A stunning first novel full of empathy, marked by an astounding maturity of insight. Cumberland is both a place and a state of mind; it is a small-town story of longing and loss in the manner of David Adams Richards. It is an exploration of loneliness and the fear of loneliness in lives limited by circumstance. Cumberland is an industrial town located halfway between Ottawa and Montreal on the shore of the St. Lawrence River. It's facing the close of its factories and mills in the wake of the North American Free Trade Agreement.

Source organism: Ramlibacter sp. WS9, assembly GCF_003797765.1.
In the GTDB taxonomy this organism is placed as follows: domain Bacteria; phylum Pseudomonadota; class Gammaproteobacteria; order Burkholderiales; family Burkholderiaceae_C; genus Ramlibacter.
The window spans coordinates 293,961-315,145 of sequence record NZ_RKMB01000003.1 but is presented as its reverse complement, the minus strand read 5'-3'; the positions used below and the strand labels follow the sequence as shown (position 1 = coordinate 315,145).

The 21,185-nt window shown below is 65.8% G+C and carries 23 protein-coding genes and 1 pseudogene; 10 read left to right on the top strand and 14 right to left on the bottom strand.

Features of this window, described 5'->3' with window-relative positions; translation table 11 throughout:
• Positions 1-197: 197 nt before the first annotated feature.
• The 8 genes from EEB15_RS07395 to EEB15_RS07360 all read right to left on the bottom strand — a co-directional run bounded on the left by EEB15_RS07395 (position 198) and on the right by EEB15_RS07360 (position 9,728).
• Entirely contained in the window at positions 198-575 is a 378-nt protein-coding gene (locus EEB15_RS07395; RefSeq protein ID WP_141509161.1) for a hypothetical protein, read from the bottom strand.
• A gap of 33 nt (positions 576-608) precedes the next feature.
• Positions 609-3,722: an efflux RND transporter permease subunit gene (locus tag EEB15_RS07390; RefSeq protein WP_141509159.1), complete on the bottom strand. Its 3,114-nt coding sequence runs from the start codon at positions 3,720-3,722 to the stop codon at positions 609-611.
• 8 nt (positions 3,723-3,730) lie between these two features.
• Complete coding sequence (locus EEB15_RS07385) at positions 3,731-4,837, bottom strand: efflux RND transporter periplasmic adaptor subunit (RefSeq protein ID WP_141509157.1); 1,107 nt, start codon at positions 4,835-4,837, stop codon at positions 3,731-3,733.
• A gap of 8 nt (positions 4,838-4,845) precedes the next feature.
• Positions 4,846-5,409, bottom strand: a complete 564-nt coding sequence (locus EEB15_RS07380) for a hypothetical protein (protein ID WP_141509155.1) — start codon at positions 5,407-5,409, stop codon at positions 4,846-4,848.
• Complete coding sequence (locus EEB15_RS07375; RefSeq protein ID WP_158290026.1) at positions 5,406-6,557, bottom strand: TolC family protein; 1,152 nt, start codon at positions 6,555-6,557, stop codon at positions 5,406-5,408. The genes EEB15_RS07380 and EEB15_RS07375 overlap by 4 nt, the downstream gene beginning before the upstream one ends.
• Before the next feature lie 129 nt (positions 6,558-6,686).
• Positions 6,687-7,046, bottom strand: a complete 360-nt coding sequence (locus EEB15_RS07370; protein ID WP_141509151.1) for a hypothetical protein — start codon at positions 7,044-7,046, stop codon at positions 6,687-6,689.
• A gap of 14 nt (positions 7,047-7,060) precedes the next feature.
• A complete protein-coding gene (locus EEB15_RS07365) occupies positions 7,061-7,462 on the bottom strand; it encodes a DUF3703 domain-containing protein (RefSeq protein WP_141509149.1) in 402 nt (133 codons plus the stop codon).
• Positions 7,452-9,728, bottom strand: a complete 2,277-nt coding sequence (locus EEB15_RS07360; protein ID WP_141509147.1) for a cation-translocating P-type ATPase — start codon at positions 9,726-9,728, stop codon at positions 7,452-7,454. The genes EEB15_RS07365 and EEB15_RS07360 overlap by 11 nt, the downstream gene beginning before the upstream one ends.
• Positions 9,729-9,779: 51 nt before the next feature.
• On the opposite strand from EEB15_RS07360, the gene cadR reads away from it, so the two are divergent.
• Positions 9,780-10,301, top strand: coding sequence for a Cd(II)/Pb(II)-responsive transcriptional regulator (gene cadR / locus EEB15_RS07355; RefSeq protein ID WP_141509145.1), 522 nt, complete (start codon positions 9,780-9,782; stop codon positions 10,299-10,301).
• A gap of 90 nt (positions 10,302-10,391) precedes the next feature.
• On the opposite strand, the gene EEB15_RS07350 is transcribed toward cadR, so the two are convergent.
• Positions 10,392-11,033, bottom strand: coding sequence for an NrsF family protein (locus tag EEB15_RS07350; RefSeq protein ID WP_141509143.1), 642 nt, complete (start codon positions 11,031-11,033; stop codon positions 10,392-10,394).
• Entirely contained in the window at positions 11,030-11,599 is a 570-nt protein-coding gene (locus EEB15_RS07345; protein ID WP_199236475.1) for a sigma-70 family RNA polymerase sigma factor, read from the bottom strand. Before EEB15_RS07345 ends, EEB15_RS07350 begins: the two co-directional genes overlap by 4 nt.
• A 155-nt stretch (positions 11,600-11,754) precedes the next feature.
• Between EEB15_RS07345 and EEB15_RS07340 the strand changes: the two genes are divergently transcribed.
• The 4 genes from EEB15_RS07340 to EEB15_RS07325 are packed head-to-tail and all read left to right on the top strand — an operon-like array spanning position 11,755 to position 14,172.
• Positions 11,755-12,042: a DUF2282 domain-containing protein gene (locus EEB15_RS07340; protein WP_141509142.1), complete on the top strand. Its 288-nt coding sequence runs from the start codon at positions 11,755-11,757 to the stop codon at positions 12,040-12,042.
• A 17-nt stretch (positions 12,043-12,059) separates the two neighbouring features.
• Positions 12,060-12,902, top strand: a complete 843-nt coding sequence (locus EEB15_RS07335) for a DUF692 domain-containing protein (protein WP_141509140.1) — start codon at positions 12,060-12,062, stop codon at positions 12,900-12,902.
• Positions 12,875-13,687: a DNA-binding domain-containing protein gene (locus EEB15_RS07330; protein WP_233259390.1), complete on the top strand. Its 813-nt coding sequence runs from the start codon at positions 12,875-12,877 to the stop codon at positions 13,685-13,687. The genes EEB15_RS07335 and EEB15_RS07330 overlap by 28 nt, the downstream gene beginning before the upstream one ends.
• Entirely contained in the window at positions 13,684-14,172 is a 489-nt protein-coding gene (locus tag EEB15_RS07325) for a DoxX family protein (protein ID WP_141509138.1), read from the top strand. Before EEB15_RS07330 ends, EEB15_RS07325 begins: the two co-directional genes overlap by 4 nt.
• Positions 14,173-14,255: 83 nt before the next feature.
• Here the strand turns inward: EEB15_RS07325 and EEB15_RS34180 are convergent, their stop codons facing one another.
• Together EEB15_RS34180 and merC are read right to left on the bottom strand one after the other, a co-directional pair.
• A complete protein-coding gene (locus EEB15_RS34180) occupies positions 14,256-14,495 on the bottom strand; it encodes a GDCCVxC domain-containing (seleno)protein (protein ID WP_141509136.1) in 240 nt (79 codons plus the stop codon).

In the lonely years following the death of her fiancé, Helen is unable to move on with her life. But life itself is moving on around her literally: The building of a dam is forcing her small town and her family home to relocate. But the construction project means more than the loss of a home. Helens brother, Robbie, who disappeared without a trace 15 years earlier, suddenly resurfaces. As he re-enters his sisters life, he reveals the secret of why he left in the first place: a secret that tore their family apart, and affected Helens life in more ways than she ever realized.